People follow their leaders, in more ways that are immediately obvious. If you've got an organization that delivers poor quality work, the leadership doesn't value quality. If you've got a unit who in unproductive, ask how productive the leader is. These are problems that start at the top.

Saturday, 25 November 2006

Lest We Forget

I really am not posting this at the best time. It would have been more topical a couple of weeks ago. But it's one of those thoughts that's built over time.

As you may or may not know, there was recently a motion passed by the Canadian House of Commons regarding whether or not to hold a state funeral for the last surviving Canadian Veteran of the Great War (WWI). There has been a great deal of support, and a great deal of opposition to the idea. I'm not going to provide my thoughts on whether this would be appropriate. I have to admit to seeing many sides to the issue.

What has been percolating through my mind is more about the passing of time, and the deadening of memory. Last century we lived through some of the most cataclysmic events the world has known. Two conflicts whose impacts were felt world wide, both in terms of the geo-political changes they effected, as well as in the unprecedented damage they wrought. A plague that probably killed more people than both those wars combined. The creation and use of some of the most devastating weapons mankind has ever known.

I do not discount or minimize the terrible events of the recent past, but as we come to the point where all those who fought for freedom in First World War leave us, I wonder that we don't lose the power of their memory. For myself, World War I is something I've only read about. Even the second World War only impinged on me in stories that my grandfather told (would that I, as a child, had paid more attention and respect.) Soon there will be no one who can tell us of the horrors, of the sacrifices, and of the glory. That both saddens and scares me.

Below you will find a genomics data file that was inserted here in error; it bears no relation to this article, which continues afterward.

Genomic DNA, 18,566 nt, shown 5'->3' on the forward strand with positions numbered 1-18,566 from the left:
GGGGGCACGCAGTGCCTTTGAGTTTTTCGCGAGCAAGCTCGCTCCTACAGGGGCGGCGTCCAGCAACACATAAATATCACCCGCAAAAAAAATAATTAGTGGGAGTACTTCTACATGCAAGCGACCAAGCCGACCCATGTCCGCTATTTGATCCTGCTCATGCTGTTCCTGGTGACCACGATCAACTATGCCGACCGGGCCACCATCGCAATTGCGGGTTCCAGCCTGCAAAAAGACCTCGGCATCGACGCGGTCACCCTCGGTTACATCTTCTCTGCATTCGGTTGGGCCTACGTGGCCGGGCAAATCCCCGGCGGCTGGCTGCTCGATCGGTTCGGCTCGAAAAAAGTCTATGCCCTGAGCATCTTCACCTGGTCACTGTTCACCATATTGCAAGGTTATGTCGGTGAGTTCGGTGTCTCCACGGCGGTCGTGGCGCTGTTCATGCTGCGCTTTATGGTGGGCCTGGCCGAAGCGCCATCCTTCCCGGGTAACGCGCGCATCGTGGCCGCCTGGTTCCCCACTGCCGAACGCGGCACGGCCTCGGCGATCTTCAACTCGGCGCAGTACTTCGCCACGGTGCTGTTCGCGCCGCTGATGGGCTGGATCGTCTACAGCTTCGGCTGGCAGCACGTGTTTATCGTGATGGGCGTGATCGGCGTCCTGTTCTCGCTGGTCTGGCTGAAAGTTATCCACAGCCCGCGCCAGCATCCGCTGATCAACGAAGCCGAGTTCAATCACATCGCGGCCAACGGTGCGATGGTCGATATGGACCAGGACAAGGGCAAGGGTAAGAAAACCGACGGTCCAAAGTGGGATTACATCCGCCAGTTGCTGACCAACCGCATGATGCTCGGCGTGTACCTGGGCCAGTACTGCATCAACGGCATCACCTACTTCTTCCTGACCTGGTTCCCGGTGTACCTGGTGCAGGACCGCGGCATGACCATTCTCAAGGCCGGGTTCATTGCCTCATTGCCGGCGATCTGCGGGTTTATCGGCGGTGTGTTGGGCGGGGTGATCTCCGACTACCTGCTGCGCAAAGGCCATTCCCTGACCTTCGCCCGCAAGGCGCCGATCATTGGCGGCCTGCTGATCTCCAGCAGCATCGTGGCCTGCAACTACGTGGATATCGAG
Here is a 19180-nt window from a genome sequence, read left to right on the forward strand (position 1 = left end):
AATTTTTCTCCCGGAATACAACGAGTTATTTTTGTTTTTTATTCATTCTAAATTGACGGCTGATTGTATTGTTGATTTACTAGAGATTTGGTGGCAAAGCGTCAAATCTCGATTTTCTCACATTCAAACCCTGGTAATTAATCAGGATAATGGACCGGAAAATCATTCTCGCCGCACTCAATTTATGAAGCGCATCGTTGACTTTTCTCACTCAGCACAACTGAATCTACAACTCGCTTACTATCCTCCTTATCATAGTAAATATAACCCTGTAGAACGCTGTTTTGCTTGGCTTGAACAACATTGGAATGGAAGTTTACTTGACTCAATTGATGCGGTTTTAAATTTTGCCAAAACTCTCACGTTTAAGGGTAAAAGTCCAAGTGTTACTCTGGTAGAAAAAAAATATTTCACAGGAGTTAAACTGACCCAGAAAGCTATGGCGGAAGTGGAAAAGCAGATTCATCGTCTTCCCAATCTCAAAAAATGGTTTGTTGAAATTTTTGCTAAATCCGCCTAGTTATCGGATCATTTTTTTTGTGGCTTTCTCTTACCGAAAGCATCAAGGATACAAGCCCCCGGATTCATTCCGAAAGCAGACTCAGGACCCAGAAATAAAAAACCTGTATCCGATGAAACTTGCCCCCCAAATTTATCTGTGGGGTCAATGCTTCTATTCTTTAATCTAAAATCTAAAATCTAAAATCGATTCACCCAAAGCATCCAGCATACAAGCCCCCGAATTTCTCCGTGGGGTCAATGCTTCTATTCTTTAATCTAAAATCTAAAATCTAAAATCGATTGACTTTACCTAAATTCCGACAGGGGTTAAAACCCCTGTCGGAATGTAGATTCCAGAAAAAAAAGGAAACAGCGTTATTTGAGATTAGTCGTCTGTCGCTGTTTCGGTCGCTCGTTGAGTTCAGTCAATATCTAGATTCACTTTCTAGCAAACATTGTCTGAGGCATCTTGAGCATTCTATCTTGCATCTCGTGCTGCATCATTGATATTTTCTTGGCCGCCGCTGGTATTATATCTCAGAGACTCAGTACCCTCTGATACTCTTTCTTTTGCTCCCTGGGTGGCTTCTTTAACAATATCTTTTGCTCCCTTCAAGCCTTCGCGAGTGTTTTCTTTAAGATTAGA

These events have helped us create a better world (and if you don't think the world of today is a better world, that's another reason to study history). We are a better, more tolerant, and generally safer society than we were a hundred years ago. We are infinitely better off than we were two hundred years ago.

For most of you who will read this, these events will never be more than history. I rejoice that we do not face the awful demands placed upon those who endured the trenches. But I also pray that we do not forget the lessons learned.

Hark the resentful guns!
Oh, how thankful am I
To think my beloved ones
Will never know how I die!
I've suffered more than my share;
I'm shattered beyond repair;
I've fought like a man the fight,
And now I demand the right
(God! how his fingers cling!)
To do without shame this thing.
Good! there's a bullet still;
Now I'm ready to fire;
Blame me, God, if You will,
Here on the wire . . . the wire. . . .
~Robert Service - Last stanza of On the Wire

Thursday, 23 November 2006

Customer Service

You can expect to hear a great deal from me on the topic of customer service. Unsurprising as I work as a Quality Analyst in that field.